- Double digging the beds last year made a big difference in not only quality (because I dug in compost) but made planting and pulling plants so much easier because the soil was much looser. 

- I think getting some shade cloth will come in handy in keeping our poor plants going when the heat rises during the summer.



I am going to try my best to keep it going and have something to show for it this year. And I want to share how we're doing it to help anyone else that might be on a small parcel (or just wants to garden small). I'll be sharing in the future our official layout for the year, what I'm doing with certain plants, things I'm learning and anything else I can think of.

One thing I am really enjoying already is a little app I purchased for my iPhone. It is called "WhenToPlant", it was $2.00 and it is put out by Mother Earth News. I have tried many times in the past to find information about when to plant in our specific area. And while I've found things that go off our USDA zoning, it never seemed quiet right. It's always warmer here and I think we can plant earlier than the little guides say I can. This particular app goes off of the averages from your nearest weather station, and it seems to be a much closer planting guide. So I am excited to try it out and I'll let you know how it goes.

Are you planting anything this year? I'm curious to know what your plans are and any tips and tricks you might have.

Happy Wednesday,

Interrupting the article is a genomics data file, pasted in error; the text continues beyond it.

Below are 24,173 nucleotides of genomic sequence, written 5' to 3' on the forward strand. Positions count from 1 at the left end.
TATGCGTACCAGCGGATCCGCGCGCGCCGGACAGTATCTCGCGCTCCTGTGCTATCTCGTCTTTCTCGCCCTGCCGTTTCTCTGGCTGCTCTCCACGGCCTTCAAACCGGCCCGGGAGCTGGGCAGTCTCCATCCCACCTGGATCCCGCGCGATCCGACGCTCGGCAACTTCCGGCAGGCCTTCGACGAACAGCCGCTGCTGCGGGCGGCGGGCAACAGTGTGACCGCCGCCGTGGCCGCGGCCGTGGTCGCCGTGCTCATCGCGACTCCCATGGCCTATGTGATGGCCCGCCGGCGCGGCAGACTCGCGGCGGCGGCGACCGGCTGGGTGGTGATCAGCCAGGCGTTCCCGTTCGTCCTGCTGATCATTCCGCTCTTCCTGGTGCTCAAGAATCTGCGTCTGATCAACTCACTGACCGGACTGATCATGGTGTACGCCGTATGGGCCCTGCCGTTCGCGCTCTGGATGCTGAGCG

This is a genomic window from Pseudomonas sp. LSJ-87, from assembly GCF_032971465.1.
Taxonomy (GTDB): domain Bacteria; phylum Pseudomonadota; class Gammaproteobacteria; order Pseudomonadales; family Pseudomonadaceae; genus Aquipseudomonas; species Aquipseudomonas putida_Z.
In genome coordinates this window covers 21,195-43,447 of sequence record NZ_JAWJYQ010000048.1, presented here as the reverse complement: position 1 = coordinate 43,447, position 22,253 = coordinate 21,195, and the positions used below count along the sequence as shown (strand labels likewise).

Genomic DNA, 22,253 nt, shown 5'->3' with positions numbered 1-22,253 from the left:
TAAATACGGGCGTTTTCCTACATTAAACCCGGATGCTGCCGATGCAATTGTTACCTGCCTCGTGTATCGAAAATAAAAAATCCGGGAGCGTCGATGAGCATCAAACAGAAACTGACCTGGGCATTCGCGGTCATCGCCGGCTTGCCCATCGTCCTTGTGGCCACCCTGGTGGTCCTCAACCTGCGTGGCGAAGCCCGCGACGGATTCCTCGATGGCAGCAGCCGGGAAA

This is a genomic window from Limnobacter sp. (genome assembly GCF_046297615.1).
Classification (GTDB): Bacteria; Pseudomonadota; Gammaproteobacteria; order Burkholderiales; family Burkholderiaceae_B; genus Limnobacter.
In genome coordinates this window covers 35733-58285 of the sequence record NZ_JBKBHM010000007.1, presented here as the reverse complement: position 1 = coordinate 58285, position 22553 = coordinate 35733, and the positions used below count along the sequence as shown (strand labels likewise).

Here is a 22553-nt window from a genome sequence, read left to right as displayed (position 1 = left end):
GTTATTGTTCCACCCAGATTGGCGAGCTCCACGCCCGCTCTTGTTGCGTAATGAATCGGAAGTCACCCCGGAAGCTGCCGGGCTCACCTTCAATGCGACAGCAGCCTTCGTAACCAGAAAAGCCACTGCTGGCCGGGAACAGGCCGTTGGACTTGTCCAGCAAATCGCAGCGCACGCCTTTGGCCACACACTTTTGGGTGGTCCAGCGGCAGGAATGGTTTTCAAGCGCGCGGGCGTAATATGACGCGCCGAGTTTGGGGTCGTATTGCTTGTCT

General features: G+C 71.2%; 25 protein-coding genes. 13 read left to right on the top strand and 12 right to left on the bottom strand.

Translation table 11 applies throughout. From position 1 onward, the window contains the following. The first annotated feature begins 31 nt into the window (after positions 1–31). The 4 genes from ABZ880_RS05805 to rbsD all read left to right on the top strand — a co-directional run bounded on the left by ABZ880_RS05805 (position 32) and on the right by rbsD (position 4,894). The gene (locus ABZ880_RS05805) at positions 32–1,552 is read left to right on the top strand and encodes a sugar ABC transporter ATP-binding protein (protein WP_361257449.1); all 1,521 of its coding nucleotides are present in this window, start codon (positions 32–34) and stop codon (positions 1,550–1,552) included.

Meg

5 comments:

daisy g said...

Good to hear from you, Meg. It looks like you have a great plan for your garden. We have a few things going right now and will be starting more seeds soon. Happy harvesting!

Reifyn said...

Some veg does very well in the shade—you just have to bee careful which plants you plant where. I do recommend growing herbs in containers rather than the ground: that way you don't get anywhere as much weeds and you can move them about to whatever place you think they'll do best. I grew some other plants in containers, such as spinach (which has VERY long roots, so it's got to be deep); and also carrots, especially the fat stumpy varieties. But weeds really are a big problem when you're growing greens—so try containers! I also usually started most things in trays inside in the widows.

Farm Girl said...

I love reading about your future garden and ll of your plans. I have been staring at mine and thinking of all of the good things I want to plant. I think you have good ideas.

MarmePurl said...

My lettuces do very well in the shady spots. Helps keep them cool from the blazing sun and I get a bit longer growing period. Wire grass is my biggest enemy when it come to weeds. So hard to pull from the ground. Everything else I let live with the veggies. A perfectly weeded garden looks pretty, but weeds are a reality I can live with.
I will be checking in often to see that you are on track! (and getting a peek at those precious boys of yours)

Staci at Life At Cobble Hill Farm said...

You have a lovely list of goodies to plant!! And the app sounds fantastic! I can't wait to see updates. :)